Reported cases of Chlamydia and gonorrhea in the United States exceeded 1.4 million in 2007, according to an annual report by the Centers for Disease Control and Prevention. These diseases continue to be the most commonly reported infectious diseases in the nation and pose persistent and preventable threats to fertility in the United States.
The report, Sexually Transmitted Disease Surveillance, 2007, shows persistent racial disparities across these and other sexually transmitted diseases (STD), and a particularly heavy burden of disease among women. The report also finds continued increases in syphilis. This disease, while once on the verge of elimination, began re-emerging as a threat in 2001 and increased 15.2 percent between 2006 and 2007.
Last modified on Friday, 13 February 2009 14:46
â€œThe widespread occurrence of these diseases should serve as a stark reminder that STDs remain a serious health threat in the United States, especially for women and racial and ethnic minorities,â€ said John M. Douglas, Jr., M.D., director of CDCâ€™s Division of STD Prevention. â€œLeft untreated, Chlamydia and gonorrhea can cause infertility, affecting a womanâ€™s chance to bear children later in life. Such a severe consequence is entirely avoidable; if, as a nation, we work together to increase the uses of proven prevention tools and make them widely available to those who need them.â€
CDCâ€™s 2007 STD surveillance report also indicates ongoing racial disparities in the three most common reportable STDs, with African Americans bearing the greatest burden. While representing 12 percent of the U.S. population, Blacks had about 70 percent of reported gonorrhea cases and almost half of all Chlamydia and syphilis cases (48 percent and 46 percent respectively) in 2007.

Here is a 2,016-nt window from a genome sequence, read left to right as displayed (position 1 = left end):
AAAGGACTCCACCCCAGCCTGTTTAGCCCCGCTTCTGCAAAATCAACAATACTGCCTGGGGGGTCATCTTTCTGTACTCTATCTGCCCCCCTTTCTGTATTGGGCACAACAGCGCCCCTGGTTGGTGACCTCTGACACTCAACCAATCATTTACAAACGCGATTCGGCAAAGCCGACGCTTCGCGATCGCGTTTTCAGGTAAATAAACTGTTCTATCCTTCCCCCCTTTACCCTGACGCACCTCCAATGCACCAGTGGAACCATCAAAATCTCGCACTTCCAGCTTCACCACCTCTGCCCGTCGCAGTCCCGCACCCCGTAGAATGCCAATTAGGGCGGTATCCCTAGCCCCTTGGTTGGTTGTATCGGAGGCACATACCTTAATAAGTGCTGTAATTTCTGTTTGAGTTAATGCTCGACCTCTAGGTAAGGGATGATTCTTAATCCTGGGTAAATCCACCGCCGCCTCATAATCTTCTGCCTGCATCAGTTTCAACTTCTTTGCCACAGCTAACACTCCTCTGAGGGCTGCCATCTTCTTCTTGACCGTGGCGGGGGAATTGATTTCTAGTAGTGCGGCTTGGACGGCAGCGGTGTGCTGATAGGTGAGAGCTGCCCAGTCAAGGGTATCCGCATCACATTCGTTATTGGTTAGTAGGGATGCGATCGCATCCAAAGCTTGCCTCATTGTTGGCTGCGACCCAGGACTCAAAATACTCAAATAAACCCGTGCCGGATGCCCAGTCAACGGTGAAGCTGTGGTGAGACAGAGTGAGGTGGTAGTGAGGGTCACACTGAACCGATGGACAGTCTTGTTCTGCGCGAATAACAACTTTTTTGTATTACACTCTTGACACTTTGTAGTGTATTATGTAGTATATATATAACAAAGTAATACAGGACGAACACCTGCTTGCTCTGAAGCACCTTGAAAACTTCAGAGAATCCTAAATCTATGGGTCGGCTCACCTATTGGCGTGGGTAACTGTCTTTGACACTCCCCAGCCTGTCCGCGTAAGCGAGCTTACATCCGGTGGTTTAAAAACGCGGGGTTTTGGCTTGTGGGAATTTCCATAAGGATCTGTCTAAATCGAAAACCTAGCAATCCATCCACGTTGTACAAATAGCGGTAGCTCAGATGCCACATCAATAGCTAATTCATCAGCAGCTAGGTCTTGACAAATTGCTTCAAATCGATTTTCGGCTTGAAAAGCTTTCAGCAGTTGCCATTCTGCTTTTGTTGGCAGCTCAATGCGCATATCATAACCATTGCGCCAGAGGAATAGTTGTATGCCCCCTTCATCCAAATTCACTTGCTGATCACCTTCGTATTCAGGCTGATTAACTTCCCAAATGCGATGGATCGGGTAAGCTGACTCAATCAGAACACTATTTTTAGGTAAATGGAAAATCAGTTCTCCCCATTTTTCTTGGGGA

STDs take an especially heavy toll on Black women 15 to 19 years of age, who account for the highest rates of both Chlamydia (9,646.7 per 100,000 populations) and gonorrhea (2,955.7 per 100,000 populations) of any group. STDs in this age group are of particular concern because of the potential threat of these two diseases to a womanâ€™s fertility.
Studies have shown that one of the most important social determinants of sexual health is socioeconomic status. Higher rates of poverty among Blacks than Whites and socioeconomic barriers to quality healthcare and STD prevention and treatment services have been associated with higher prevalence and incidence of STDs among racial and ethnic minorities.
â€œThe racial disparities in rates of STDs are among the worst health disparities in the nation for any health condition,â€ Douglas said. â€œWe must intensify efforts to reach these communities with needed screening and treatment services. Testing and the knowledge of infection is a critical first step toward reducing the continued consequences of these diseases.â€
The full report is available at http://www.cdc.gov/std/stats07/